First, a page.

Holiday Pay and Sickness

Holiday Pay and Sickness


There have been a number of new cases and developments either shedding light on the entitlement to annual leave and holiday pay or raising yet more questions about this endlessly complicated area. Mandeep Kalsi of Turbervilles Solicitors sets out the current position.


Annual Leave Entitlement 

The Working Time Regulations 1998 (“WTR”) sets out the relevant law on annual leave:

• a worker is entitled to 4 weeks’ annual leave in each leave year
• leave to which a worker is entitled under this regulation may be taken in instalments, but


(a) it may only be taken in the leave year in which it is due
(b) it may not be replaced by a payment in lieu of untaken leave, except where the worker’s contract is terminated.


The minimum statutory annual leave entitlement was increased in April 2009 to 5.6 weeks. So, if you’re a full-time worker working 5 days a week), you are entitled to 28 days’ (or 5.6 weeks) leave per year; and if you work, for example, a 3 day week, you are entitled to 16.8 days’ leave (that is, 5.6 weeks x 3 days). This is a right from the first day of your employment and is not subject to any particular length of service. If you begin your employment part way through a leave year, you are entitled to a proportion of this 5.6 weeks’ minimum leave.


It is important to note that the statutory minimum entitlement to annual leave is capped at 5.6 weeks (or 28 days). This means that if you work 6 days a week, you would still only be entitled to receive 28 days by law. However, your employer can contractually increase your annual leave entitlement above the statutory minimum but there is no obligation upon them to do so.


If you have a contractual right to annual leave, you cannot claim this contractual right on top of your rights under the WTR. In such a situation, you may take advantage of whichever right is, in any particular respect, the more favourable.


Exercising the Right to Annual Leave: Notification  

If you wish to take annual leave, you need to give your employer a certain amount of notice. Under the WTR, this is twice as long as the leave to be taken. However,if your employment contract specifies a different notice period, then this should be observed.

Your employer may refuse your leave request or require you to take leave on particular dates (whether or not you have made a request). If your employer wishes to specify dates on which leave must be taken, the notice period is the same as the notice period you would need to give to take leave. If your employer is simply refusing your request, the period of notice must be at least as long as the period of leave requested. Employers are not required to give reasons for refusing annual leave requests, although many find that doing so is good practice.

If you do not follow the requirements that apply to you (whether this is in your contract of employment or under the WTR), you cannot insist on taking your holiday at the time requested.

The Employment Appeal Tribunal (EAT) considered whether an employer has the right to insist that an employee gives notice as required in his contract of employment before being eligible to take holiday, even where the employee’s leave year is due to come to an end and he is likely to lose that holiday. It ruled that the employee was bound by the notice provision in his contract of employment.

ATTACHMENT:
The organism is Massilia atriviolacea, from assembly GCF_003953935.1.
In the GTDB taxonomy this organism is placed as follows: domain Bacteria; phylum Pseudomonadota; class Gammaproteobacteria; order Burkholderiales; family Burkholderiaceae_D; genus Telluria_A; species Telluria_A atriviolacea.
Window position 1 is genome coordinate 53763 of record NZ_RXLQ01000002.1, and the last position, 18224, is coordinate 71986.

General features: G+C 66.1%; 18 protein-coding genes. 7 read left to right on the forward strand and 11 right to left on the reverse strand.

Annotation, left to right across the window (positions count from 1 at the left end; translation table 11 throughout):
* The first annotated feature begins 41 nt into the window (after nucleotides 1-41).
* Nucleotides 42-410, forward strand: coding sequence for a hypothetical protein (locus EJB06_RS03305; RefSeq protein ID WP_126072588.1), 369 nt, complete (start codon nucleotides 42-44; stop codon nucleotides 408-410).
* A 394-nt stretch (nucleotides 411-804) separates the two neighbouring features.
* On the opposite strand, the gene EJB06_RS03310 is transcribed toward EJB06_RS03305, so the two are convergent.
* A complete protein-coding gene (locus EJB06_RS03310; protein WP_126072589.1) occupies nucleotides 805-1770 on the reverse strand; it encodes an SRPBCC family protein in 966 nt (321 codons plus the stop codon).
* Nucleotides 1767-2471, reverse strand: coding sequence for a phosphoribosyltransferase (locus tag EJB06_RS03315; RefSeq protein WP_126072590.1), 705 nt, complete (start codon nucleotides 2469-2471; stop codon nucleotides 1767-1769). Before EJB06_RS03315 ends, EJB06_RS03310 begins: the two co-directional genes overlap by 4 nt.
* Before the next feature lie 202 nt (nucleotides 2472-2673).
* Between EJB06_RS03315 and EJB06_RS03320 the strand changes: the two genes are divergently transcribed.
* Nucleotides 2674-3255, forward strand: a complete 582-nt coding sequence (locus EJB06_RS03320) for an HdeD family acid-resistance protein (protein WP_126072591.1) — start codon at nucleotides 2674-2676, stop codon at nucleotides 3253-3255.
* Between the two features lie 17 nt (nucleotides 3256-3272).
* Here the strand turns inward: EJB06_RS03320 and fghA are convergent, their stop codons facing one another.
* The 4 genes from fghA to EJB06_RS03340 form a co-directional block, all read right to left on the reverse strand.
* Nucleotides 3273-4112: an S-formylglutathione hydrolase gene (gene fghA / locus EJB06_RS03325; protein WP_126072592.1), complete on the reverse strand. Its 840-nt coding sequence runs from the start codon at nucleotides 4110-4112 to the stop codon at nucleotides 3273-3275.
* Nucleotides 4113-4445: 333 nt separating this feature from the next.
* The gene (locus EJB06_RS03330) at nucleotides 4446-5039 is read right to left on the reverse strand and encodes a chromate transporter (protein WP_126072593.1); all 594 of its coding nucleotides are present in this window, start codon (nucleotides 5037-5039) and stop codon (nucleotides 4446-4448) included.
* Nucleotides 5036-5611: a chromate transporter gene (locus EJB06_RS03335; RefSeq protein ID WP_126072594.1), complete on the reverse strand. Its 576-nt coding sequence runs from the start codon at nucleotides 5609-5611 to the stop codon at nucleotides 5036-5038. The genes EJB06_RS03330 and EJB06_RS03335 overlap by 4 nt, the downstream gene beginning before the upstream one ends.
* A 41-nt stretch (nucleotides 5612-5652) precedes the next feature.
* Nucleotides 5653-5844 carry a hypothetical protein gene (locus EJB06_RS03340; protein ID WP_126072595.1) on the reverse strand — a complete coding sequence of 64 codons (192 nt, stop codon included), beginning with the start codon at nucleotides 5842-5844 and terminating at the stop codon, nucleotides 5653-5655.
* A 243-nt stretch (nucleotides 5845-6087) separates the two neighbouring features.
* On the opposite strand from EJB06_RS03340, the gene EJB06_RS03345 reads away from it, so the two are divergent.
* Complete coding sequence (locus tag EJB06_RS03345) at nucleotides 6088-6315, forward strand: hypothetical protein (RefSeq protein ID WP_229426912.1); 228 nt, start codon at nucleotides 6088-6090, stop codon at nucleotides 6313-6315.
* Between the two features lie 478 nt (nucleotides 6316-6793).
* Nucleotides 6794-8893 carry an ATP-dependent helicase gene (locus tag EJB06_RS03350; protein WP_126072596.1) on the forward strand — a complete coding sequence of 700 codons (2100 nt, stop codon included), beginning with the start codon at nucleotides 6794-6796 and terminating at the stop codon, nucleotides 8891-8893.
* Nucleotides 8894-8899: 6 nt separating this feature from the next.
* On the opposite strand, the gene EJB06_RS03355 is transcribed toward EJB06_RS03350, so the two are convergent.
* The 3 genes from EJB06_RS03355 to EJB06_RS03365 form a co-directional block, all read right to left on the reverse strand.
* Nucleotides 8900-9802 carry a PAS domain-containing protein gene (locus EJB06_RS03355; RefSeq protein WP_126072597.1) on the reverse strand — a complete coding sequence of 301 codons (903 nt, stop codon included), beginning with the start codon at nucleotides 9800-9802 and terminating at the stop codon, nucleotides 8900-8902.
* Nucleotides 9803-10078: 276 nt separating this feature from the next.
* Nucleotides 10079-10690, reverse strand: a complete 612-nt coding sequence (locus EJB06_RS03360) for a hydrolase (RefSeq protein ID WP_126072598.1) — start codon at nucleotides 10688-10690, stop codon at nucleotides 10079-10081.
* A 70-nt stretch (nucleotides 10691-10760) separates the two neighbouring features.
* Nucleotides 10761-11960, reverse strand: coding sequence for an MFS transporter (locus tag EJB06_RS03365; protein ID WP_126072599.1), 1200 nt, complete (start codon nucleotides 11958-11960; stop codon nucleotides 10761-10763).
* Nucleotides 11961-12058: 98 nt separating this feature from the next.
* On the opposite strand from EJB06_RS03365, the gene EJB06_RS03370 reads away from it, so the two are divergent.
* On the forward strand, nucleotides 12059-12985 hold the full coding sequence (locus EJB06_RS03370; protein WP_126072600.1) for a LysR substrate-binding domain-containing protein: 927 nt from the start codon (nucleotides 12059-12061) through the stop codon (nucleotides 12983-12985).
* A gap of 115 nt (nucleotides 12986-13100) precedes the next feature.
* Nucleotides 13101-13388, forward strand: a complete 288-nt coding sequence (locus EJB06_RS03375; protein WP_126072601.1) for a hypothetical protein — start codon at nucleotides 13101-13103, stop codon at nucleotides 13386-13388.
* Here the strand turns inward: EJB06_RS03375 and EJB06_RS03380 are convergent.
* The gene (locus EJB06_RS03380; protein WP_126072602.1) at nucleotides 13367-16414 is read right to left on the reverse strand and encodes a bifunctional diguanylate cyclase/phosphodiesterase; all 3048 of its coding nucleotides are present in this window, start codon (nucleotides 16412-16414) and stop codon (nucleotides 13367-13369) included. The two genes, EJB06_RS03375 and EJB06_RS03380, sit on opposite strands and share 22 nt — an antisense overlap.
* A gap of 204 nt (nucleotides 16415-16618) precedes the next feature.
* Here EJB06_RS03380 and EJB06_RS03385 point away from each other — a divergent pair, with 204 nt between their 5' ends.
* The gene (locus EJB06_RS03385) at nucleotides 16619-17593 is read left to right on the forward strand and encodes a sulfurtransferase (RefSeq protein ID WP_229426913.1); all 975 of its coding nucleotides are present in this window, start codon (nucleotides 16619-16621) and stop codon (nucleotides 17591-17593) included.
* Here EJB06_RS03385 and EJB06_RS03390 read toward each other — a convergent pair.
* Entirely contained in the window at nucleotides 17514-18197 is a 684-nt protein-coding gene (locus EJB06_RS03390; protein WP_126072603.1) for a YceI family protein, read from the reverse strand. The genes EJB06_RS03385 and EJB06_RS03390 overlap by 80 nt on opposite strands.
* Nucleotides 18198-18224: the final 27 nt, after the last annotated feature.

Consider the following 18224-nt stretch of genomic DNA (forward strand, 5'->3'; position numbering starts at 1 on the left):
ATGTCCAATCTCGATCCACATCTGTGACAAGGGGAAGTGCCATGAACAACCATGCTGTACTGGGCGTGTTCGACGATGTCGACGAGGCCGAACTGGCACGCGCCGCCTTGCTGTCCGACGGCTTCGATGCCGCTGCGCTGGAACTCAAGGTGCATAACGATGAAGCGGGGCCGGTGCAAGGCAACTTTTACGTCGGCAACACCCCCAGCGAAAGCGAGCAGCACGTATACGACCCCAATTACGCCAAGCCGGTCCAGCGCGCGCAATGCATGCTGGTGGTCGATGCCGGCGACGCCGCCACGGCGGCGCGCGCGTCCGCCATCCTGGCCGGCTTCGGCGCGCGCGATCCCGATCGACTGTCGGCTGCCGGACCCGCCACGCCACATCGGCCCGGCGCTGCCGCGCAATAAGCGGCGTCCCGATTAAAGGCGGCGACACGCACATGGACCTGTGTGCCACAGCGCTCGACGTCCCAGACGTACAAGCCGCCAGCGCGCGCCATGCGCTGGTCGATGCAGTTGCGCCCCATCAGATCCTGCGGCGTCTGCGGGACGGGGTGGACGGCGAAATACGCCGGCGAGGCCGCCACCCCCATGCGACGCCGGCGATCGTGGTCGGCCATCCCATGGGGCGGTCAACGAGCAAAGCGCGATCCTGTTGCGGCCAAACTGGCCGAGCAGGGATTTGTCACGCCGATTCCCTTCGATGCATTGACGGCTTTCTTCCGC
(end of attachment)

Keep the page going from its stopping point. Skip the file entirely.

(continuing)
Under the WTR, you must be paid a week’s pay for each week of annual leave to which you are entitled.

If your employer pays for additional days of holiday over and above the statutory minimum entitlement, this will normally be written as part of your contract and might be different from that paid for annual leave under the WTR.

Normal working hours and ‘pay’ 
In calculating a statutory week’s pay, the issues for determination are two-fold:

(1) do you have normal working hours?; and if so,
(2) what are they?

Once this has been established, the next question is: what counts as ‘pay’ for the purposes of a week’s pay?

Previously decided cases on a week’s pay defined it as ‘money, paid by the employer under the contract, in respect of work done by the employee.’ Put simply, this means your gross pay (including bonuses, shift premiums, commission and allowances). However, holiday pay, sick pay, payments in kind and genuine reimbursement of expenses are excluded.

Rolled up pay
The principle of “rolling up” holiday pay effectively means that you will not be paid any wages at the actual time that you take your annual leave. It means instead that you are paid a specific sum which relates to holiday, as part of your normal wage.

“Rolling up” holiday pay is compliant with the WTR as long as it is clearly stated in your employment contract and is agreed. The specific amount or percentage that you are being paid for holiday should be clearly identified.

Annual Leave Disputes 

The WTR provides that you may present a complaint to an employment tribunal alleging that your employer has refused statutory annual leave or has failed to make a payment (which includes less than the correct amount of holiday pay) in respect of such leave. You must present your complaint to a tribunal before the end of a three-month period beginning with the date on which the leave should have been permitted or, the payment should have been made.

If an Employment Tribunal upholds your complaint, it will make a declaration to that effect and may award compensation to be paid to you by your employer. The amount paid is that determined by the employment tribunal to be just and equitable in all the circumstances. If the claim relates to the failure of the employer to pay the whole or part of any sum due under the WTR, the employment tribunal shall award the amount due to you.